Even after all these years, my bride still sometimes forgets that there really are three sure things in life: death, taxes and the fact that television rules, especially in sports.
As a guy who spent most of his life in the newspaper business, the increasing influence of television became an everlarger burr in my behind. Everything from the length of games (those four-hour-plus University of Notre Dame football games were especially excruciating) to deadlinecrunching late starting times to preferential treatment ("out of the way, inkstained wretch; here comes a mini-cam!") made television a bane of my existence.
Certainly, I understood the deal. I was there by virtue of a press pass for which I had paid nothing. Television was there by virtue of a rights fee for which it might have paid thousands, millions, perhaps billions.
Still, that didn't make me like it. Not then, and not now, even as I enjoy my favorite sports events televised into my living room.
At any rate, television's all-encompassing influence came to mind last week when I read in IBJ that NFL owners-certainly with the encouragement of their network partners-are kicking the little guys off the sidelines at league games.
No longer will videographers-aka cameramen-for the local affiliates be able to shoot game footage for use on newscasts and sportscasts. Instead, the affiliates will have to rely on the network feed for game highlights.
"This impedes our ability to cover the hometown Colts," my good friend, Jeff White, general manager at WISH-TV Channel 8, told IBJ's Anthony Schoettle.
"This undermines the tenets of a free press," added Linda Compton, president and CEO of the Indiana Broadcasters Association. "How can you ban coverage of a news event in a publicly funded facility?"
The answer, Ms. Compton, would be found in precedent.
For example, the recently concluded NCAA Men's Final Four was a major local news event that took place in that same publicly funded facility that houses the Colts. But there were no local affiliates shooting game footage. That's because CBS-for $6 billion-has purchased the exclusive rights from the NCAA. And when the Final Four takes place, the NCAA (and CBS by extension) essentially owns the building.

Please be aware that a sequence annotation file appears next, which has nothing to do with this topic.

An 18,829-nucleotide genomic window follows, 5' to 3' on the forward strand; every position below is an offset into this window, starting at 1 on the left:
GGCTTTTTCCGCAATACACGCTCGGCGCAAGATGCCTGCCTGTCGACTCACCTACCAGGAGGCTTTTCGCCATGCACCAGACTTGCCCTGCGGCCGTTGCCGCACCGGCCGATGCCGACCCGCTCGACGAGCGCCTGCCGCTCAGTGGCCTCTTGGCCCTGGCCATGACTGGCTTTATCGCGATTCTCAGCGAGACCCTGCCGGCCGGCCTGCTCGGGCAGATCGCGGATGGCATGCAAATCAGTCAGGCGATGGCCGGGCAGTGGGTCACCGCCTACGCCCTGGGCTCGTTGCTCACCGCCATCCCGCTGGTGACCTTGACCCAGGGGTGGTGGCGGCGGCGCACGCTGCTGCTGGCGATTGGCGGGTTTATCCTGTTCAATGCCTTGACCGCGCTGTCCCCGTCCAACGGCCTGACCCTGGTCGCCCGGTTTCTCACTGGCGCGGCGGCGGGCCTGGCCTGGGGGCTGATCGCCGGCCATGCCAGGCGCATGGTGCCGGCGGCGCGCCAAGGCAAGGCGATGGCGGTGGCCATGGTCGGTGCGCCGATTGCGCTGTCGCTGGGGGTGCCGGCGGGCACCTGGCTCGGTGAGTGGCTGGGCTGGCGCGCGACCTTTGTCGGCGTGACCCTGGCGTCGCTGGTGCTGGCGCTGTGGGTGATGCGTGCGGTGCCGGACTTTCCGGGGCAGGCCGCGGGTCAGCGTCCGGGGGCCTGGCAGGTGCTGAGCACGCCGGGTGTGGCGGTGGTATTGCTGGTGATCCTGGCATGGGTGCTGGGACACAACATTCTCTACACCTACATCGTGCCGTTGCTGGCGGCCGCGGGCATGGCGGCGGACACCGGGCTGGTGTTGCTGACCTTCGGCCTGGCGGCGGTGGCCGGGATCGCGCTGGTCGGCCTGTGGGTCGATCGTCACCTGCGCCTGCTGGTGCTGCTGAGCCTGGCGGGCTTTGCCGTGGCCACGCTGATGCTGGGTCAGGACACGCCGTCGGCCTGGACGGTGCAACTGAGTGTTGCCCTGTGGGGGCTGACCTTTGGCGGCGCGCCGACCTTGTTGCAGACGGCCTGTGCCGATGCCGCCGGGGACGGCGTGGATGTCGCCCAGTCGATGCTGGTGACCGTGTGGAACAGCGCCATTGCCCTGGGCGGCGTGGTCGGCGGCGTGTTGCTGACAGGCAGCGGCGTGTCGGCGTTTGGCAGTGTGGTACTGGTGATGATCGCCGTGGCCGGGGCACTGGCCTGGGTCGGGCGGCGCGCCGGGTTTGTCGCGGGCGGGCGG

In fact, rights-holders excluding local affiliates is nothing new. The Indianapolis Motor Speedway and its rights-holder, ABC, control what affiliates can shoot on Race Day and they have to take "feed" footage of race action. Formula One all but shuts out the affiliates with its policies.
The NBA allows local affiliates to shoot game footage but when the action reaches the conference and league finals stage of the playoffs, the locals are given the boot in (publicly funded) Conseco Fieldhouse.
At the Big Ten Basketball Tournaments in the Fieldhouse, local affiliates are not allowed access to the floor to shoot their own footage, even when local teams (Indiana University, Purdue University) are playing.
If the local affiliates really wanted to drive home their complaint, they'd boycott coverage of the Colts, but don't think for a second that will happen.
It's also a stretch to suggest the local affiliates will lose viewers (and, by extension, ratings and ad revenue) because they can't provide their own sideline footage. The likely response from most viewers will be a yawn.
Compton told IBJ the decision to ban affiliate videographers could hurt the Colts in terms of marketing, ticket sales and revenue.
Yeah, right. You can just picture a guy saying, "Honey, unless the NFL allows Channel 8's Ivan Gratz and his camera back on the sidelines, we're going to give up our season tickets."
As an old newspaper guy, I sympathize with the locals' frustration and plight. Yet I can't help but smile inwardly at the irony.
Television rules. Sometimes even over television.
Benner is associate director of communications for the Indianapolis Convention & Visitors Association and a former sports columnist for The Indianapolis Star. His column appears weekly. To comment on this column, go to IBJ Forum at www.ibj.comor send e-mail to firstname.lastname@example.org.